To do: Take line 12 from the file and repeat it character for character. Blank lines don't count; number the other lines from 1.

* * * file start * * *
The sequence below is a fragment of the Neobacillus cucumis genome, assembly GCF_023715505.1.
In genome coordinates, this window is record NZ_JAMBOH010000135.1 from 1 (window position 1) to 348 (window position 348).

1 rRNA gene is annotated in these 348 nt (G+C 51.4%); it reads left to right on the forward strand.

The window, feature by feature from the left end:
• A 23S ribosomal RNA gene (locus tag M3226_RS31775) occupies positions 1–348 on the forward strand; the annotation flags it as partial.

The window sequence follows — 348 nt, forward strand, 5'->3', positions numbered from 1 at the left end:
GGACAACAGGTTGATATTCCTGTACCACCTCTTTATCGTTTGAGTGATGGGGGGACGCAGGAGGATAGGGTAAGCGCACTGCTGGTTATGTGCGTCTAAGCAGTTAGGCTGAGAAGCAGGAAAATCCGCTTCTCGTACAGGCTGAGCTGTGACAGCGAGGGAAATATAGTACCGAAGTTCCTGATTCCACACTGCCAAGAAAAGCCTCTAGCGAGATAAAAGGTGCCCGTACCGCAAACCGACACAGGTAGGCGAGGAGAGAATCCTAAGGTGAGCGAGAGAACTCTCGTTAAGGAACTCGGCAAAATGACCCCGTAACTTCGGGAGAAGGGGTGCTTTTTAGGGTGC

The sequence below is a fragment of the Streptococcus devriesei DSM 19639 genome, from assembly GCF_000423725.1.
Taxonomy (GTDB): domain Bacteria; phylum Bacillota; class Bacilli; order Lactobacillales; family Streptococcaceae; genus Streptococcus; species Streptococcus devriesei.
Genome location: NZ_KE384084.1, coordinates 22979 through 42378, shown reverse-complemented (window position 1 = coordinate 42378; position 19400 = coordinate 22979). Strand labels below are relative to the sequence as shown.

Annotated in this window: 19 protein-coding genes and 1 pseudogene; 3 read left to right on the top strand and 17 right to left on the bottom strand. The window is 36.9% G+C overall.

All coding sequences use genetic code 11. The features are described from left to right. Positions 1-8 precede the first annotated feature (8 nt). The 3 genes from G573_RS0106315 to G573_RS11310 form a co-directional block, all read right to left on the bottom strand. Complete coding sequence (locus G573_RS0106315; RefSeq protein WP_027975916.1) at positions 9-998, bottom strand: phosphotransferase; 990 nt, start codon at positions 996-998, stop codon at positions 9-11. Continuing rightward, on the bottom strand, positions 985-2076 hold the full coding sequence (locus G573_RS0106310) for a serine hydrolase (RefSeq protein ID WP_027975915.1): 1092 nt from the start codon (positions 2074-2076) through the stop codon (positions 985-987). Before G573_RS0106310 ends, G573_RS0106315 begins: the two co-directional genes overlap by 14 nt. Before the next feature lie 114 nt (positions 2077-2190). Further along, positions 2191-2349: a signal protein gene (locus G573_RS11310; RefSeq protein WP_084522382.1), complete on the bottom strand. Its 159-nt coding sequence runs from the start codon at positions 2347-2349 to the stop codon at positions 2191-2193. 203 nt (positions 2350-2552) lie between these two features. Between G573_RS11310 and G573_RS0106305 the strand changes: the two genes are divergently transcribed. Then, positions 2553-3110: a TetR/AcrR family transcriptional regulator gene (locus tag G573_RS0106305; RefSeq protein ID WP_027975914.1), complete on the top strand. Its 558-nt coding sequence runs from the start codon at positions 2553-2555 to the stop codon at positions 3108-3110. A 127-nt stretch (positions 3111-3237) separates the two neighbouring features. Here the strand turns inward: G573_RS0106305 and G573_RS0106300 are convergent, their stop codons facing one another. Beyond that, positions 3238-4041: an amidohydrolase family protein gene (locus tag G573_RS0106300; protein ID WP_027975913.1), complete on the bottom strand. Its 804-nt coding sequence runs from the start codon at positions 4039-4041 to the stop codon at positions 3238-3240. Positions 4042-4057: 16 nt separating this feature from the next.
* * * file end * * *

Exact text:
All coding sequences use genetic code 11. The features are described from left to right. Positions 1-8 precede the first annotated feature (8 nt). The 3 genes from G573_RS0106315 to G573_RS11310 form a co-directional block, all read right to left on the bottom strand. Complete coding sequence (locus G573_RS0106315; RefSeq protein WP_027975916.1) at positions 9-998, bottom strand: phosphotransferase; 990 nt, start codon at positions 996-998, stop codon at positions 9-11. Continuing rightward, on the bottom strand, positions 985-2076 hold the full coding sequence (locus G573_RS0106310) for a serine hydrolase (RefSeq protein ID WP_027975915.1): 1092 nt from the start codon (positions 2074-2076) through the stop codon (positions 985-987). Before G573_RS0106310 ends, G573_RS0106315 begins: the two co-directional genes overlap by 14 nt. Before the next feature lie 114 nt (positions 2077-2190). Further along, positions 2191-2349: a signal protein gene (locus G573_RS11310; RefSeq protein WP_084522382.1), complete on the bottom strand. Its 159-nt coding sequence runs from the start codon at positions 2347-2349 to the stop codon at positions 2191-2193. 203 nt (positions 2350-2552) lie between these two features. Between G573_RS11310 and G573_RS0106305 the strand changes: the two genes are divergently transcribed. Then, positions 2553-3110: a TetR/AcrR family transcriptional regulator gene (locus tag G573_RS0106305; RefSeq protein ID WP_027975914.1), complete on the top strand. Its 558-nt coding sequence runs from the start codon at positions 2553-2555 to the stop codon at positions 3108-3110. A 127-nt stretch (positions 3111-3237) separates the two neighbouring features. Here the strand turns inward: G573_RS0106305 and G573_RS0106300 are convergent, their stop codons facing one another. Beyond that, positions 3238-4041: an amidohydrolase family protein gene (locus tag G573_RS0106300; protein ID WP_027975913.1), complete on the bottom strand. Its 804-nt coding sequence runs from the start codon at positions 4039-4041 to the stop codon at positions 3238-3240. Positions 4042-4057: 16 nt separating this feature from the next.